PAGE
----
TONIGHT, as I fluff my pillow, getting ready for bed, I look out the window and feel the snow starting.
I cannot see it yet. It is somewhere in the black heavy cloud that is drawn down over several motionless miles of the horizon.
Pause Before Winter
Into this stillness nothing comes,
no ghost of last month's cindered autumns,
no petal from a vagrant rose,
no spark, no leaf that glows.
Into this silence only blue
is not decadent or taboo;
it wants no rushet spring in flood
and none of summer's blood.
A pause that anchors and enthralls
till from indigo a feather falls
and urgent on the earth is heard
Winter's first white word.
The day has been chill, but the air seems to be warming now, and the stiff dry leaves of the deciduous trees hang still, waiting for something - like snow. I sleep lightly for a few hours. When I awake, it is to eerie darkness. I think I hear talking outside. At first it sounds like conspirators marching along the walls below the windows. But I listen more closely, and it is not that at all: It is hard small ice pellets hitting the ground under the eaves, making low conversational mutters.
When I awake, in the middle of the night,
it is silence I discover! It feels white;
it feels warm, it feels high and deep,
soft as a blanket and as close as sleep.
For many hours, it has been coming on,
preparing its surprises, while I was gone
on some dream or other! When I stir
it curls around me, sleek and thick as fur!
And totally unexpected! for wind blew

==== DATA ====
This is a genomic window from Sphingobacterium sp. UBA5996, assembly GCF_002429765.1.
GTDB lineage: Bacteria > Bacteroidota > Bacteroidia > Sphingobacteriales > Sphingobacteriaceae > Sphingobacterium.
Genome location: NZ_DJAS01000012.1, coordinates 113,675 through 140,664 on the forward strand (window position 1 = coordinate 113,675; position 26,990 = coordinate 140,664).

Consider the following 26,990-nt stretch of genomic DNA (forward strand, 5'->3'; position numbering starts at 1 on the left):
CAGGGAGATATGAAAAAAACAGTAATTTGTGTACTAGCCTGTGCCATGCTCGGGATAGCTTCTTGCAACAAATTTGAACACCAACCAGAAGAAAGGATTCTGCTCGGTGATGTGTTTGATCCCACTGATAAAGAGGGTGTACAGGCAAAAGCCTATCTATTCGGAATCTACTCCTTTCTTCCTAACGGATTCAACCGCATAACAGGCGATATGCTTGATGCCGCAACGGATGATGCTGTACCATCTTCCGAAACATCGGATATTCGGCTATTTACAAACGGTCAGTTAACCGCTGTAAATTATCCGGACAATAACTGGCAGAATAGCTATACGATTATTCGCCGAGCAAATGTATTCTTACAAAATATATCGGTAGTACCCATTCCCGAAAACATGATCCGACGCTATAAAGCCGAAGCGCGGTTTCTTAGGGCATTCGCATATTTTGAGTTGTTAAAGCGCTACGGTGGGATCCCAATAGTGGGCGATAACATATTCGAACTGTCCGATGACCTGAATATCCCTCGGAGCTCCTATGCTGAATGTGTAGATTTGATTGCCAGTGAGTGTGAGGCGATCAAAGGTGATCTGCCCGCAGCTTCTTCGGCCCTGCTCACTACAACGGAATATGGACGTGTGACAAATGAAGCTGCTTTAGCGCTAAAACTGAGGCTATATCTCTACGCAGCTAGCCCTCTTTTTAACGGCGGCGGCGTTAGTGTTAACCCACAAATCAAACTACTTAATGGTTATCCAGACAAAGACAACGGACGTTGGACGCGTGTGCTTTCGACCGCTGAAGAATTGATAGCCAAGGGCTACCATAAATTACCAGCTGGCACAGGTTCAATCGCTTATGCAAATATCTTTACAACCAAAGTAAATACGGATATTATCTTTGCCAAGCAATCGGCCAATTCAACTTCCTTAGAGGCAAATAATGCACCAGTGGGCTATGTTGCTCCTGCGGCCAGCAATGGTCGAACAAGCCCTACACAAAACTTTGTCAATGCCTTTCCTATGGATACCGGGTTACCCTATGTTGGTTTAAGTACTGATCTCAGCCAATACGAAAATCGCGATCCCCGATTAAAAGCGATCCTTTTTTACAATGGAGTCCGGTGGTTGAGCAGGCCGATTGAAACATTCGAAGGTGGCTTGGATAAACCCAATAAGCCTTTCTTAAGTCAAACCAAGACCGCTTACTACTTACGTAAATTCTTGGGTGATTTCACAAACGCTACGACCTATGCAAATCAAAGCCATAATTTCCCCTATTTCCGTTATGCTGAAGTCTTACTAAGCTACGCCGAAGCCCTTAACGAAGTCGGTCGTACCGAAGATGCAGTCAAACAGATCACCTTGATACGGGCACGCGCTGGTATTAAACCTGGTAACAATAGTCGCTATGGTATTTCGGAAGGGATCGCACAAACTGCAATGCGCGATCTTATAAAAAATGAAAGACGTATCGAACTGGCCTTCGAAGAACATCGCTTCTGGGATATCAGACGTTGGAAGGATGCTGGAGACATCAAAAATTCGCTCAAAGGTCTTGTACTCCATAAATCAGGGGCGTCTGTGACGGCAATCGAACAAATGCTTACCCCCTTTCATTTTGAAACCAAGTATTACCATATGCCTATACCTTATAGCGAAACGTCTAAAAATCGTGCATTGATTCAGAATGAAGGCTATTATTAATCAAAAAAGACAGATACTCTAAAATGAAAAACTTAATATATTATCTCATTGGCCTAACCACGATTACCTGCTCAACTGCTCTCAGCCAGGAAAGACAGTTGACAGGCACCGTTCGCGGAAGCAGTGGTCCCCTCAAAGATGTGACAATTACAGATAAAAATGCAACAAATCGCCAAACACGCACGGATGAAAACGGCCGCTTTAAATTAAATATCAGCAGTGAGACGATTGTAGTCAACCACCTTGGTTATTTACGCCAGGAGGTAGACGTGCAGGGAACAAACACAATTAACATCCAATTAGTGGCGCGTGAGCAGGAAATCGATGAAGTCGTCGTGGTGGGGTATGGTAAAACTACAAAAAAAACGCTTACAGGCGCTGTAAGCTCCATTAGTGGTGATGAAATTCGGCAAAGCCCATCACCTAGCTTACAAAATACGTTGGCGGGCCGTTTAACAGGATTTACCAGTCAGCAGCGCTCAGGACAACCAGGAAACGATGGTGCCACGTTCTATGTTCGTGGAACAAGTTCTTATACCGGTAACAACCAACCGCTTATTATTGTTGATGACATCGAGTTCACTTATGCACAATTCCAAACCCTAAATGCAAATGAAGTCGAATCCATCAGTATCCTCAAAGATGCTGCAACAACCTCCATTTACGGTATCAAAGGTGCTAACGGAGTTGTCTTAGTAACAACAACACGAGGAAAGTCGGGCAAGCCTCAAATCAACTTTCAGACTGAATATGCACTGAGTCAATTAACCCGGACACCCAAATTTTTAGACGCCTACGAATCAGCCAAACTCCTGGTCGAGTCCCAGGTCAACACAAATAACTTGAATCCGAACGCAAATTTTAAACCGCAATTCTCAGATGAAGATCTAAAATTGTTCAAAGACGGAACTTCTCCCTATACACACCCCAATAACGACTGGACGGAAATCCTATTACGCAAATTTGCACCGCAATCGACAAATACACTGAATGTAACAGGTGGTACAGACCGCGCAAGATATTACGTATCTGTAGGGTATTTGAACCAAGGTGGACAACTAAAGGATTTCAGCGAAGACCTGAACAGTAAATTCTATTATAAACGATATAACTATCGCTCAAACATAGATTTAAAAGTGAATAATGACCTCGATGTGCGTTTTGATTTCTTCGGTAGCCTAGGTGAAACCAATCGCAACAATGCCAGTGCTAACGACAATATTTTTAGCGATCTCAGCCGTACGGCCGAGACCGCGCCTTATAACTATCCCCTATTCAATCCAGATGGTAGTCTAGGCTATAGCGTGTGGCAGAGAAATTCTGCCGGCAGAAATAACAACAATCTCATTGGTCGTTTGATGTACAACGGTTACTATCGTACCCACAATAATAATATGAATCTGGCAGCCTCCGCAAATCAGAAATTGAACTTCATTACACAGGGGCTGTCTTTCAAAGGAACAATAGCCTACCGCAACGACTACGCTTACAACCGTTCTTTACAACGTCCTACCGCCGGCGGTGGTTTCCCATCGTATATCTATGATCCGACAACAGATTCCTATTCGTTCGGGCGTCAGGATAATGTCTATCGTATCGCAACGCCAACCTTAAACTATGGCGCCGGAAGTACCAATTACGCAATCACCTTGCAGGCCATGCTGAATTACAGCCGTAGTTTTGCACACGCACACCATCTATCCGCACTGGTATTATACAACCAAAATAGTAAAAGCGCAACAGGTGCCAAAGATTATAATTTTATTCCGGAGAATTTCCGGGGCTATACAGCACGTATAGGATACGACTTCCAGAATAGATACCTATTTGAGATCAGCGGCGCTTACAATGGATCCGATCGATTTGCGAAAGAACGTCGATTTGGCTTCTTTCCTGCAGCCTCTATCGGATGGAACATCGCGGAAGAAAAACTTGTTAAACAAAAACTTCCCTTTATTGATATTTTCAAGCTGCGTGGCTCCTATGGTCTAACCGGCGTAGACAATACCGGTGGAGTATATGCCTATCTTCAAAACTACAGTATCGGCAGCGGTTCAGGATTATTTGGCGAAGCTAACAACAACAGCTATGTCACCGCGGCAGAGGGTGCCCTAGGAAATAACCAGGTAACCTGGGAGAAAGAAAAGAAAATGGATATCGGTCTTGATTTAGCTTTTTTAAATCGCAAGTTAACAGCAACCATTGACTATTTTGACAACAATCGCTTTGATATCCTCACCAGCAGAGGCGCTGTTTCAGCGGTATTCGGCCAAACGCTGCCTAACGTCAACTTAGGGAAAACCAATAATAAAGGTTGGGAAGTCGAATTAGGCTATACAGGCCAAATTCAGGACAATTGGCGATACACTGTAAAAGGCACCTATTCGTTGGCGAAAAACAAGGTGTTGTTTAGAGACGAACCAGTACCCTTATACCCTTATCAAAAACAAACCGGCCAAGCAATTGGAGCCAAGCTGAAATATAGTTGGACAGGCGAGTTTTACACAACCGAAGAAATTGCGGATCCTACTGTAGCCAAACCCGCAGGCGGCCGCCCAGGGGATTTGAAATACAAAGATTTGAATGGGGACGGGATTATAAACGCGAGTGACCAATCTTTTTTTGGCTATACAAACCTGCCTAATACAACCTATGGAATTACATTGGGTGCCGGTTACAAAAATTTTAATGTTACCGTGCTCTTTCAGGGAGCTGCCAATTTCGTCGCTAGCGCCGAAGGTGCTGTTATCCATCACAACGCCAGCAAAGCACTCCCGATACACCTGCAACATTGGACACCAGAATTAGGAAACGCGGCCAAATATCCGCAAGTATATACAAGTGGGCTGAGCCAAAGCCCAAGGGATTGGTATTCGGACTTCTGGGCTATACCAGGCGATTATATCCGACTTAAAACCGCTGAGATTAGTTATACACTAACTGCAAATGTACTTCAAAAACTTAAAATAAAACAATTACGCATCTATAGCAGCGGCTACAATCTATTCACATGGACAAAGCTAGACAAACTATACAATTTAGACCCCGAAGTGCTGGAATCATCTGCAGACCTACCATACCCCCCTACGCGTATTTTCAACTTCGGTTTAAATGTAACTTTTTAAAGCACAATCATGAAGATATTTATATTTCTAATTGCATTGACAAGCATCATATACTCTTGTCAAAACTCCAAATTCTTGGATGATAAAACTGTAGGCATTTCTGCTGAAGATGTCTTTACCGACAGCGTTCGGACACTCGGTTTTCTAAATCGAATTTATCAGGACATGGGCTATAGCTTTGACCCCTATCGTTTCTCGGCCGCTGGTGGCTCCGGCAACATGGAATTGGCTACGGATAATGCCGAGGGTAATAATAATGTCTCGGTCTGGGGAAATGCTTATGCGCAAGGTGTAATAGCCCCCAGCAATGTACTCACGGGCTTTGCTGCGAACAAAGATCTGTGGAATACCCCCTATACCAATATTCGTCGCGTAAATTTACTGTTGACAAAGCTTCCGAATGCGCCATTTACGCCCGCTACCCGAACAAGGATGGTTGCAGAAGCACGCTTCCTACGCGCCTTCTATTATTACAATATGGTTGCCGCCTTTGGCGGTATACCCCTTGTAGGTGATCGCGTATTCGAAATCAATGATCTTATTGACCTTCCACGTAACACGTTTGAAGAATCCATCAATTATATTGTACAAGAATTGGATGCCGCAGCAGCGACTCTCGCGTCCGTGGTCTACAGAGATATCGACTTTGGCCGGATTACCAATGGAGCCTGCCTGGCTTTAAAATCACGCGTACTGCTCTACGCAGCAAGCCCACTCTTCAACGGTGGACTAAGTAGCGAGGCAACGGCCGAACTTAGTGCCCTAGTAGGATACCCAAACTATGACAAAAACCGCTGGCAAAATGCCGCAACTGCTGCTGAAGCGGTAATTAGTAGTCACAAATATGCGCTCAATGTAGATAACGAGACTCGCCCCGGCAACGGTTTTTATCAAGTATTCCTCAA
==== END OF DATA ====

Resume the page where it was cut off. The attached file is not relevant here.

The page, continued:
loud and wild, most of the long night through,
rattling hinges, trying to undo
doors and windows. Now, near dawn, I know
that I have been locked in by the quiet snow!
But not for long! There is work to be done. Especially at this season. For we are farmers, in the heartland. We live on two sides of a road, near Zadie Creek, one foot, so to speak, in Missouri's lowland woods, the other among Iowa's rolling hills. My husband works in his machine shop and brings bales of hay in, in winter. Our daughter Dixie walks the dogs, cuddles the cats, and decorates the house for holidays. I farm my mind, feed the younger calves, and crop poems. This morning I will mount the snowba nks in high boots and a heavy coat, through a fog of flakes, and preceded by my pale and ghosty breath.
Cold Morning on the Farm
This morning my breath goes puffing
like a little engine, pulling me on
to the frozen pump and the freezing padlock,
over a snapping lawn.
I go to unfasten the morning with hatchet
and axe and tea kettle, steaming hot.
The cattle watch to see if the crib door
will open or not.
Tight are the hasps of the freeze, but winter
begins to crumble, begins to give.
My fork finds the hay, my bucket the water...
The farm starts to live!
Here in the country, exhibiting inevitable good sense, we learn to enjoy winter. There is mystery in the multitude of tracks showing up in the quilts of snow. Whose were they? Where did they go? I turn and try to follow....
If you take me altogether,
I am stippled on the weather,
walking white in world of white
as obscure as though in night.
I could go on endlessly...
You could not tell flake from me,
could not tell if I rushed past,
or a flurry, or a blast!
I am simply one design,
half of shadow, half of shine:
cameo? or intaglio?
a slight pattern in the snow...
A flurry of wind and I plunge back toward the house, leaving seed for birds, here and there, as I go. I see my husband and daughter are coming in from their chores. Dixie is emptying a canful of walnuts under our squirrel's favorite tree. My red-haired husband is stomping snow from his boots near our kitchen door. I think I shall say something to them when I go in - about what I'd like to do!
"Let us sit here by the window
as long ago...
let us listen to the wind blow,
watch the snow,
watch it as it swiftly courses
like a harried herd of horses,
wild and white,
weaving in and out and dashing,
with their long and thick manes flashing
at the sky;
hear the sound of their rough playing,
anxious and uncertain neighing
of the wind...!"